JEL: O1 O11 O14 O4 O41
    Date: 2020–08
  23. By: Francesco Flaviano Russo (Università di Napoli Federico II and CSEF)
    Abstract: I study how to increase the capacity to test for Covid-19 with the two-swabs group testing strategy. It consists in bunching first swabs in groups and processing the second swabs individually only in case the group result is positive. Using a simulation, I derive multipliers of the lab capacity in worse case scenario that indicate how many more tests a lab can be sure to perform each day. The results show that the gains can be substantial even in case the actual fraction of positive tests is bigger than the expected fraction used to set the optimal group size.
    Keywords: Group, Test
    JEL: E1 I1 H12
    Date: 2020–09–10
  24. By: Giovanni Caggiano; Efrem Castelnuovo; Gabriela Nodari
    Abstract: This paper revisits the well-known VAR evidence on the real effects of uncertainty shocks by Bloom (Econometrica 2009(3): 623-685. doi: 10.3982/ECTA6248). We replicate the results in a narrow sense using Eviews. In a wide sense, we extend his study by working with a smooth transition-VAR framework that allows for business cycle-dependent macroeconomic responses to an uncertainty shock. We find a significantly stronger response of real activity in recessions. Counterfactual simulations point to a greater effectiveness of systematic monetary policy in stabilizing real activity in expansions.
    Keywords: uncertainty shocks, nonlinear smooth transition Vector AutoRegressions, generalized impulse response functions, systematic monetary policy
    JEL: C32 E32
    Date: 2020
  25. By: Zangari del Balzo, Gianluigi
    Abstract: In the past few days, the global scientific community has made much progress in research for the COVID-19 pandemic, but the new SARS-CoV-2 coronavirus has not yet been correctly characterized thermodynamically and much is still unknown. In particular, the current SARS-CoV-2 models lack the characterization of the virus system within its environment. This is a serious systematic error, which stands in the way of impeding research into the pandemic. In the present work, therefore, we consider the SARS-CoV-2 system with its environment, and we give a correct thermodynamic definition, through analysis and simulations, from air transport to cellular entry through the mechanism of receptor- mediated endocytosis. In studying the aerosol environment of the SARS-CoV-2 virus, we cannot omit the presence of nanoparticles or dust. Therefore, analyzing and comparing the air environments in China and Italy, we note that the Chinese and Italian regions which were at the beginning the most affected by the pandemic are also the most polluted. The same phenomenon is happening today for the United States and Brazil. We therefore propose an energy landscape theory of synergistic complexes of SARS- CoV-2 with particulate matter (PM). This could explain the optimized strategy of deep penetration of interstitial lung cells and the rapid spread of the pandemic in the most polluted areas of the planet. It could also explain the severity and difficulty of treating the forms of interstitial pneumonia occurred in Italy and worldwide. The energy landscape theory of complexes of SARS-CoV-2 with particulate matter (PM), leads to crucial methodological constraints aimed at containing systematic errors in experimental laboratory procedures and in mathematical modeling, which can allow and accelerate the definition of the mechanism of action of the virus and therefore the realization of the appropriate therapies and health protocols.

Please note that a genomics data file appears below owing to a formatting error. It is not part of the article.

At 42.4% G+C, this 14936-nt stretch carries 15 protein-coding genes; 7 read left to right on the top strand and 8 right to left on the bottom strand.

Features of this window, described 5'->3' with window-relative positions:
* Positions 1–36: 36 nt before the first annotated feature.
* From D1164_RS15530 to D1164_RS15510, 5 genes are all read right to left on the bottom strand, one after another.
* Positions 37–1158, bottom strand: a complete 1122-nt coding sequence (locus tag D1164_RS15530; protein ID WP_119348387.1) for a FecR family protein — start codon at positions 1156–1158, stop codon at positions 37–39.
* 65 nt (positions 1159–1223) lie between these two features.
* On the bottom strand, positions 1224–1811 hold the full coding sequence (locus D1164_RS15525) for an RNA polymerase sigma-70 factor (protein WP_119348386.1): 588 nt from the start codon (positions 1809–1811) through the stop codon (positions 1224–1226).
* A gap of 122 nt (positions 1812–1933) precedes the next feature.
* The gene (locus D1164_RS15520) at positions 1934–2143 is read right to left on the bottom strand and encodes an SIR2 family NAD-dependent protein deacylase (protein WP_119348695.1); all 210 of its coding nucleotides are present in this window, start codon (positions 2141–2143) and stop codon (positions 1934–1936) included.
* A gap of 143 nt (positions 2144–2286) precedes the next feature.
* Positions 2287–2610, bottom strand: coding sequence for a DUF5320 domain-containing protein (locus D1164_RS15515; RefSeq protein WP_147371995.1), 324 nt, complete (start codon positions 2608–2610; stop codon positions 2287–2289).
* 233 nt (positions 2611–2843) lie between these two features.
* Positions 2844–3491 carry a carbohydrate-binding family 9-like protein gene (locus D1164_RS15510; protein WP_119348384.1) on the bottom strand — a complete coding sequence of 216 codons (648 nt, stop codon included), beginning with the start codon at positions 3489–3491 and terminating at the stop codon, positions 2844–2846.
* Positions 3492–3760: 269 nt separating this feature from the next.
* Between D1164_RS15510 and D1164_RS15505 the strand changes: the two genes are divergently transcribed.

Date: 2020–03–20
  26. By: Hess Chung; Brian M. Doyle; James Hebden; Michael Siemer
    Abstract: We consider three ways that a monetary policy framework may employ a range for inflation outcomes: (1) ranges that acknowledge uncertainty about inflation outcomes (uncertainty ranges), (2) ranges that define the scope for intentional deviations of inflation from its target (operational ranges), and (3) ranges over which monetary policy will not react to inflation deviations (indifference ranges). After defining these three ranges, we highlight a number of costs and benefits associated with each. Our discussion of the indifference range is accompanied by simulations from the FRB/US model, illustrating the potential for long-term inflation expectations to drift within the range.
    Keywords: Forward guidance; Monetary policy
    JEL: E31 E52 E58
    Date: 2020–08–27
  27. By: Taro Ohno (Associate Professor, Research Center for Social Systems, Shinshu University); Junpei Sakamaki (Researcher, Policy Research Institute, Ministry of Finance); Daizo Kojima (Associate Professor, Graduate School of Agricultural and Life Sciences, The University of Tokyo)
    Abstract: Following generous tax deductions, Japan's income tax base is facing shrinkage. However, this trend has evolved not only due to changes to the system, but also due to changes to the income distribution and population composition. In this study we use household micro data from the National Survey of Family Income and Expenditure (NSFIE, 1994-2014) to explicate the state of deductions and trends in household distribution over a 20-year period while considering each factor fs contribution to changes in the tax base, through their decomposition. Using a micro-simulation analysis, we also assess the effects of recent changes to the tax system on the tax base. Based on a long-term perspective, while the tax base has been eroded mainly due to the effects of falling incomes and an aging population, the contribution of system changes in response to such pressures has been limited. The inclusion of both the expansion and contraction periods in the deduction system also has an effect. Based on a short-term perspective, changes to the system have had a certain impact because, particularly in the 2000s, the tax base was expanded by reducing deductions. However, this effect has eventually been offset by the changes in income distribution and population composition. Following the ongoing effects of change such as falling incomes and population aging, it is necessary to fundamentally reform the income tax system so that it can have a greater effect, including restoring its fiscal funding and income redistribution functions, as well as the ideal form of the tax base.
    Keywords: Income tax, tax deduction, tax base, National Survey of Family Income and Expenditure
    JEL: C15 H24
    Date: 2020–08
  28. By: Jeehoon Han; Bruce D. Meyer; James X. Sullivan
    Abstract: This paper addresses the economic impact of the COVID-19 pandemic by providing timely and accurate information on the impact of the current pandemic on income and poverty to inform the targeting of resources to those most affected and assess the success of current efforts. We construct new measures of the income distribution and poverty with a lag of only a few weeks using high frequency data from the Basic Monthly Current Population Survey (CPS), which collects income information for a large, representative sample of U.S. families. Because the family income data for this project are rarely used, we validate this timely measure of income by comparing historical estimates that rely on these data to estimates from data on income and consumption that have been used much more broadly. Our results indicate that at the start of the pandemic, government policy effectively countered its effects on incomes, leading poverty to fall and low percentiles of income to rise across a range of demographic groups and geographies. Simulations that rely on the detailed CPS data and that closely match total government payments made show that the entire decline in poverty that we find can be accounted for by the rise in government assistance, including unemployment insurance benefits and the Economic Impact Payments. Our simulations further indicate that of those losing employment the vast majority received unemployment insurance, though this was less true early on in the pandemic and receipt was uneven across the states, with some states not reaching a large share of their out of work residents.
    JEL: H53 I32 J65
    Date: 2020–08